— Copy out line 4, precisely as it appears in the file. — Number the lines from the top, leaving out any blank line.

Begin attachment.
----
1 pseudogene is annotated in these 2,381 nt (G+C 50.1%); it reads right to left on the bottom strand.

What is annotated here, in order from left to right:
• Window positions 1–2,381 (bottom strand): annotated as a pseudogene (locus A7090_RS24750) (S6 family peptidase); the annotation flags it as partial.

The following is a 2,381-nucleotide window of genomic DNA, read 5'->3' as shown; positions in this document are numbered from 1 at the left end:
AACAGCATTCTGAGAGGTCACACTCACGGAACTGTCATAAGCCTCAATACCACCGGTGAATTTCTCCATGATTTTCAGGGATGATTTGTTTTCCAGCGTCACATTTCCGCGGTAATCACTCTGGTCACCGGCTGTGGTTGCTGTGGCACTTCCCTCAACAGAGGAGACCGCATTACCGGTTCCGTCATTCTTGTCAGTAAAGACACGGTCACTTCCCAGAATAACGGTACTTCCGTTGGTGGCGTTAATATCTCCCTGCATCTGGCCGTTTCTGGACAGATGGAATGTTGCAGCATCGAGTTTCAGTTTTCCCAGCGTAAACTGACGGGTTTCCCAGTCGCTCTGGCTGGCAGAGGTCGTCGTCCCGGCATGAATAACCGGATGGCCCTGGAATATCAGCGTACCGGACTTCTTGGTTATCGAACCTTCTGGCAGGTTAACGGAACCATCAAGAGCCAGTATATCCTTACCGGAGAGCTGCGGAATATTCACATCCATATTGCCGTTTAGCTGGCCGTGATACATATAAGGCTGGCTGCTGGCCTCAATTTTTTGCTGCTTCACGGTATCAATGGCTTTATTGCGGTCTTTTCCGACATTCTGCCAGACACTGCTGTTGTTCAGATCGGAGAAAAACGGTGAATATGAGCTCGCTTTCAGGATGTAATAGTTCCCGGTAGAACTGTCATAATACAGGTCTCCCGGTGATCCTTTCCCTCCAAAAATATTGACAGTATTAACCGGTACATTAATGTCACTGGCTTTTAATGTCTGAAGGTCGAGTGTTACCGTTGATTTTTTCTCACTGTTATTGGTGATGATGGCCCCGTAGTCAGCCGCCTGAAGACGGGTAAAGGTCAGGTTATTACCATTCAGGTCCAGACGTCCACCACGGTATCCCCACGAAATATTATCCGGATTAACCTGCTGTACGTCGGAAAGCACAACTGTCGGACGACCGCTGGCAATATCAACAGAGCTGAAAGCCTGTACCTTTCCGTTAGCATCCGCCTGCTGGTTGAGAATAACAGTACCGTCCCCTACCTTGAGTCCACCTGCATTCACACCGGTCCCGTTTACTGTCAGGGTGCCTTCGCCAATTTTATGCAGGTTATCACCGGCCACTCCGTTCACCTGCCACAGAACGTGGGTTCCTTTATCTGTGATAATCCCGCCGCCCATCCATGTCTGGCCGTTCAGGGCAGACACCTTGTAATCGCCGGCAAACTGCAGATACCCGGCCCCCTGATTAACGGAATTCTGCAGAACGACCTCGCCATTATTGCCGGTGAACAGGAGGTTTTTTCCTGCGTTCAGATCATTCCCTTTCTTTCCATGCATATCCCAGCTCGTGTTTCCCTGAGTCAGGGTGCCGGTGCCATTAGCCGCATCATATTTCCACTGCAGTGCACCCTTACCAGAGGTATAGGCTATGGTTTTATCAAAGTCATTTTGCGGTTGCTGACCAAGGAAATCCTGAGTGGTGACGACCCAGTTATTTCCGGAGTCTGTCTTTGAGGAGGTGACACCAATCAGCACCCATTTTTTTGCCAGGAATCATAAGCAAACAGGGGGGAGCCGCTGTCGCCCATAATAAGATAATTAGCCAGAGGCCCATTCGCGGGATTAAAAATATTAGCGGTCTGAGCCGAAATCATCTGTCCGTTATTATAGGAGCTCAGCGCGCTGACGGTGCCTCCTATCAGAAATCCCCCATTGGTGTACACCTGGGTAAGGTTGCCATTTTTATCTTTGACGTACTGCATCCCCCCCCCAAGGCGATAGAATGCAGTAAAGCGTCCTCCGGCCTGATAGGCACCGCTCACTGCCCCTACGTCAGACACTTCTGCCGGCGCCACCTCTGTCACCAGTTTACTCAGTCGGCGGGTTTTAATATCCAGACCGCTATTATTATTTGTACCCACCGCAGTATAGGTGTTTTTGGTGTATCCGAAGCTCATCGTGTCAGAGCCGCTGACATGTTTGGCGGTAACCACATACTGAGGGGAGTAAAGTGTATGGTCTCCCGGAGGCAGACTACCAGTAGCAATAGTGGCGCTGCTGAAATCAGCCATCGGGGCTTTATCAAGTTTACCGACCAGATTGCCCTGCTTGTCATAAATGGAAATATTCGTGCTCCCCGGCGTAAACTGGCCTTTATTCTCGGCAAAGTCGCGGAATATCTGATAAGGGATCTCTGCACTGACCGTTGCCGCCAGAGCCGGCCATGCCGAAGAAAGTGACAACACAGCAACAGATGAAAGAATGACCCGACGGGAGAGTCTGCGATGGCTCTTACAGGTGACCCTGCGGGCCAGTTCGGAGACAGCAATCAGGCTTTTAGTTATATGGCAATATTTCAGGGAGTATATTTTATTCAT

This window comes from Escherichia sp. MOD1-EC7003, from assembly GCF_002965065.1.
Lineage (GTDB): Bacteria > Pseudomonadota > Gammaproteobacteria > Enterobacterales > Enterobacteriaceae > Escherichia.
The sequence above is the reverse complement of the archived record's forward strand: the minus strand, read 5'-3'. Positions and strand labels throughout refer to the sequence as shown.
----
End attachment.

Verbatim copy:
The following is a 2,381-nucleotide window of genomic DNA, read 5'->3' as shown; positions in this document are numbered from 1 at the left end: